RULE 801. DEFINITIONS THAT APPLY TO THIS ARTICLE; EXCLUSIONS FROM HEARSAY
1 The following definitions apply under this Article:
2 (a) Statement. "Statement" means a person's oral assertion, written
3 assertion, or nonverbal conduct, if the person intended it as an assertion.
4 (b) Declarant. "Declarant" means the person who made the statement.
5 (c) Hearsay. "Hearsay" means a statement that:
6 (1) the declarant does not make while testifying at the current trial or
7 hearing; and
8 (2) a party offers in evidence to prove the truth of the matter asserted in the
10 (d) Statements That Are Not Hearsay. A statement that meets the following
11 conditions is not hearsay:
12 (1) A Declarant-Witness's Prior Statement. The declarant testifies and is
13 subject to cross-examination about a prior statement, and the statement:
14 (A) is inconsistent with the declarant's testimony and, if offered in a
15 criminal proceeding, was given under penalty of perjury at a trial, hearing, or other
16 proceeding or in a deposition;
17 (B) is consistent with the declarant's testimony and is offered:
18 (i) to rebut an express or implied charge that the declarant recently
19 fabricated it or acted from a recent improper influence or motive in so testifying;
21 (ii) to rehabilitate the declarant's credibility as a witness when attacked on
22 another ground; or
23 (C) identifies a person as someone the declarant perceived earlier.
24 (2) An Opposing Party's Statement. The statement is offered against an
25 opposing party and:
26 (A) was made by the party in an individual or representative capacity;
27 (B) is one the party manifested that it adopted or believed to be true;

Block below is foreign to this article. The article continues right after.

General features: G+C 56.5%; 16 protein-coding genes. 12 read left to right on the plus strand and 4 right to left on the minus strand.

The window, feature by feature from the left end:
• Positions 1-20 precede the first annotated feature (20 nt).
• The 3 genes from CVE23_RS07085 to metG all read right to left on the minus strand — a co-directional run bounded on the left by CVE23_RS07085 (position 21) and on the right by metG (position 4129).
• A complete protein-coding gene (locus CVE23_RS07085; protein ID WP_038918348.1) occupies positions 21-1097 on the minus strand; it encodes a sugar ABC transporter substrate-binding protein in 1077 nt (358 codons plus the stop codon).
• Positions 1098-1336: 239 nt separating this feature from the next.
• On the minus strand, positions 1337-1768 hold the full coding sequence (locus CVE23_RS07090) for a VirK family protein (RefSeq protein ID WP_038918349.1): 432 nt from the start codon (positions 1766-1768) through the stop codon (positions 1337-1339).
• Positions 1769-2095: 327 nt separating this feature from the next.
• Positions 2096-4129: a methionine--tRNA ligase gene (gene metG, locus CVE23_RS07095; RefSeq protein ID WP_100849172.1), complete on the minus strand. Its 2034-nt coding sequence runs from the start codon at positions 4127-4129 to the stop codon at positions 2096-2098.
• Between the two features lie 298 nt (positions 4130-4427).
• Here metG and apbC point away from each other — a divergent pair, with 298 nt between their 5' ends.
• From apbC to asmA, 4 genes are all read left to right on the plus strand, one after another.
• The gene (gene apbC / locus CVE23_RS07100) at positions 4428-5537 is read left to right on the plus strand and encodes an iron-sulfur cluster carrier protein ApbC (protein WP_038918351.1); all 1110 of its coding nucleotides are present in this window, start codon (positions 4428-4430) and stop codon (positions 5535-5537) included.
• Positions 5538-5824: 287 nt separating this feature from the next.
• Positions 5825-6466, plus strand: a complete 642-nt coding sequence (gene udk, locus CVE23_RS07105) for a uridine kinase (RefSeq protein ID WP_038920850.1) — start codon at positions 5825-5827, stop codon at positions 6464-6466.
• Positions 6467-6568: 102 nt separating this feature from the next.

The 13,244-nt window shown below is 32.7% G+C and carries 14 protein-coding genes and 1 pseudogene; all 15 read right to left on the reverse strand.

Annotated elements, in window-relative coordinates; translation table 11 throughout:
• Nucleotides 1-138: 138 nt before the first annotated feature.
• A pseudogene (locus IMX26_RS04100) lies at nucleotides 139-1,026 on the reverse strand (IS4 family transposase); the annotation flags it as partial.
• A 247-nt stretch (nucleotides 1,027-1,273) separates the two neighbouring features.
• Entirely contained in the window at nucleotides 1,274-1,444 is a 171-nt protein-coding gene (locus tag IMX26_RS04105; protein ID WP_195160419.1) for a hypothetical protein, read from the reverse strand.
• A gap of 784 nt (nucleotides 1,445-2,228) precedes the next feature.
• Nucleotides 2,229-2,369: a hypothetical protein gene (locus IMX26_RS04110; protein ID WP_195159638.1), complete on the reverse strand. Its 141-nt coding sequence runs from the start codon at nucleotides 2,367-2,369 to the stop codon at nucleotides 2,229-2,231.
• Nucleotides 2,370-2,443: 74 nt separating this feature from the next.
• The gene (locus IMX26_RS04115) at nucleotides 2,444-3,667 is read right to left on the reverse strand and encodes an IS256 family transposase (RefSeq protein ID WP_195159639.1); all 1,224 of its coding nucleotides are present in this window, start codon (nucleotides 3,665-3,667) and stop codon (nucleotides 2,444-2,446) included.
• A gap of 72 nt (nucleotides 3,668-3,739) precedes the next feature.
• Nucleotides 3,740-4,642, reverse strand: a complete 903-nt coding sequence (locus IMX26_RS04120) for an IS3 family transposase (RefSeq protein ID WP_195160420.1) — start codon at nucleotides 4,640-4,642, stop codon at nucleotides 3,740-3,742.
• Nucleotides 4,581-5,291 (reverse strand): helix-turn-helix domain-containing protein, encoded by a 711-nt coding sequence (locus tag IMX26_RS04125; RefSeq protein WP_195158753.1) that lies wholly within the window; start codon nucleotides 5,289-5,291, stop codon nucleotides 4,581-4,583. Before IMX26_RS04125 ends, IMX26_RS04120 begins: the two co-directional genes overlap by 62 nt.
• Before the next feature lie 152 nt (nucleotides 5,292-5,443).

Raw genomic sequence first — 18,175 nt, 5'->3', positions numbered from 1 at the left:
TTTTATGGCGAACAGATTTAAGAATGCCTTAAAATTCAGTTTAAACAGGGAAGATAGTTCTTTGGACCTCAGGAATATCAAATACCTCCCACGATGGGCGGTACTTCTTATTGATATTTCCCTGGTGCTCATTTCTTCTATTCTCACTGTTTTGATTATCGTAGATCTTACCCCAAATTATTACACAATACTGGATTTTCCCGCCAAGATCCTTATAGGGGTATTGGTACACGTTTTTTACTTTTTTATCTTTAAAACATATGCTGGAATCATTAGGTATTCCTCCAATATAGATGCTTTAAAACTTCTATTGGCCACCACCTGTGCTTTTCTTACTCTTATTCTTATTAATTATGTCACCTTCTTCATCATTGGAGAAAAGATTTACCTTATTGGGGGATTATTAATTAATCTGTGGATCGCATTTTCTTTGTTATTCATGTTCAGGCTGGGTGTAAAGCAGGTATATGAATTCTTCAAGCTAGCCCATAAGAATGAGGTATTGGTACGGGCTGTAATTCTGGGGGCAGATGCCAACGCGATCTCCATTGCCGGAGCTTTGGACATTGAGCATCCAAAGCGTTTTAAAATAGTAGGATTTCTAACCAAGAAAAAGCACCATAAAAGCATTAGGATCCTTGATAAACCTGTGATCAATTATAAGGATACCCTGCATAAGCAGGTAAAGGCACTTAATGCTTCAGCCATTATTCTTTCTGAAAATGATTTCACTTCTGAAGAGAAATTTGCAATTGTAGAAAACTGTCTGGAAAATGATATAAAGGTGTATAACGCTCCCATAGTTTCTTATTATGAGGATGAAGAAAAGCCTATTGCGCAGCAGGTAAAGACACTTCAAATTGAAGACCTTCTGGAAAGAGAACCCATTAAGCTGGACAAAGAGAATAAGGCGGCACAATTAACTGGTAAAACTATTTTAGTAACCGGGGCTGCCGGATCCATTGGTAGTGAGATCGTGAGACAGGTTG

28 (C) was made by a person whom the party authorized to make a statement
29 on the subject;
30 (D) was made by the party's agent or employee on a matter within the scope
31 of that relationship and while it existed; or
32 (E) was made by the party's coconspirator during and in furtherance of the
34 The statement must be considered but does not by itself establish the
35 declarant's authority under (C); the existence or scope of the relationship under
36 (D); or the existence of the conspiracy or participation in it under (E).
37 EXPLANATORY NOTE
38 Rule 801 was amended, effective July 1, 1981; March 1, 1990; March 1,
39 2014; March 1, 2016.
40 The definition of hearsay contained in this rule is dependent, in part, upon
41 the definition of a statement contained in subdivision (a). In this regard, it should
42 be noted that nonverbal conduct, to be a statement, and thus hearsay, must be
43 intended by the party to be an assertion. Non assertive conduct is not a statement
44 and therefore not objectionable as hearsay. Thus, pointing out a suspect in
45 response to the question, "Who did it?" is assertive conduct and, if it otherwise
46 falls within the definition, hearsay. Conversely, the act of opening an umbrella is
47 not intended to be assertive, is not hearsay, and may be offered as substantive
48 evidence that rain was falling at a certain place and time.
49 Hearsay is defined in subdivision (c) as a statement made by a declarant,
50 other than one made at the trial or hearing offered to prove the truth of the matter